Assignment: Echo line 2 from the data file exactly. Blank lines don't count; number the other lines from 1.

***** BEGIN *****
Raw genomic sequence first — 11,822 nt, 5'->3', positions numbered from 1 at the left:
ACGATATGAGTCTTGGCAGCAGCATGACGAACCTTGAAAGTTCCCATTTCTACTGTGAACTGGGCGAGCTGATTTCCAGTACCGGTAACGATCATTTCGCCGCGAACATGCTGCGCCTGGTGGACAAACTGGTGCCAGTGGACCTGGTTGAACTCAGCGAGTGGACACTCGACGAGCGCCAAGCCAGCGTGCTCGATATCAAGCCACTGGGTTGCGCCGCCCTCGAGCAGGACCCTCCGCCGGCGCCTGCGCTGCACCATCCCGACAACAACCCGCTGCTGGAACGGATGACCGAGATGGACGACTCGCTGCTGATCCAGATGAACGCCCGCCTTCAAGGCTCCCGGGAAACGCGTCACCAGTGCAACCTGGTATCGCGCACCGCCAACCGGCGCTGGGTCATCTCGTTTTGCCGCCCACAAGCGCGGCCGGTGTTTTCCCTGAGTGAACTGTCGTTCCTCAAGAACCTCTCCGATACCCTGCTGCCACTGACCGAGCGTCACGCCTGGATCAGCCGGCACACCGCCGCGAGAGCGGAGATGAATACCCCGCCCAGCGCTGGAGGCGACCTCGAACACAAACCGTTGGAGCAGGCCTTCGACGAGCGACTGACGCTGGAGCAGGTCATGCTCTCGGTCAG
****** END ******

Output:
ACGATATGAGTCTTGGCAGCAGCATGACGAACCTTGAAAGTTCCCATTTCTACTGTGAACTGGGCGAGCTGATTTCCAGTACCGGTAACGATCATTTCGCCGCGAACATGCTGCGCCTGGTGGACAAACTGGTGCCAGTGGACCTGGTTGAACTCAGCGAGTGGACACTCGACGAGCGCCAAGCCAGCGTGCTCGATATCAAGCCACTGGGTTGCGCCGCCCTCGAGCAGGACCCTCCGCCGGCGCCTGCGCTGCACCATCCCGACAACAACCCGCTGCTGGAACGGATGACCGAGATGGACGACTCGCTGCTGATCCAGATGAACGCCCGCCTTCAAGGCTCCCGGGAAACGCGTCACCAGTGCAACCTGGTATCGCGCACCGCCAACCGGCGCTGGGTCATCTCGTTTTGCCGCCCACAAGCGCGGCCGGTGTTTTCCCTGAGTGAACTGTCGTTCCTCAAGAACCTCTCCGATACCCTGCTGCCACTGACCGAGCGTCACGCCTGGATCAGCCGGCACACCGCCGCGAGAGCGGAGATGAATACCCCGCCCAGCGCTGGAGGCGACCTCGAACACAAACCGTTGGAGCAGGCCTTCGACGAGCGACTGACGCTGGAGCAGGTCATGCTCTCGGTCAG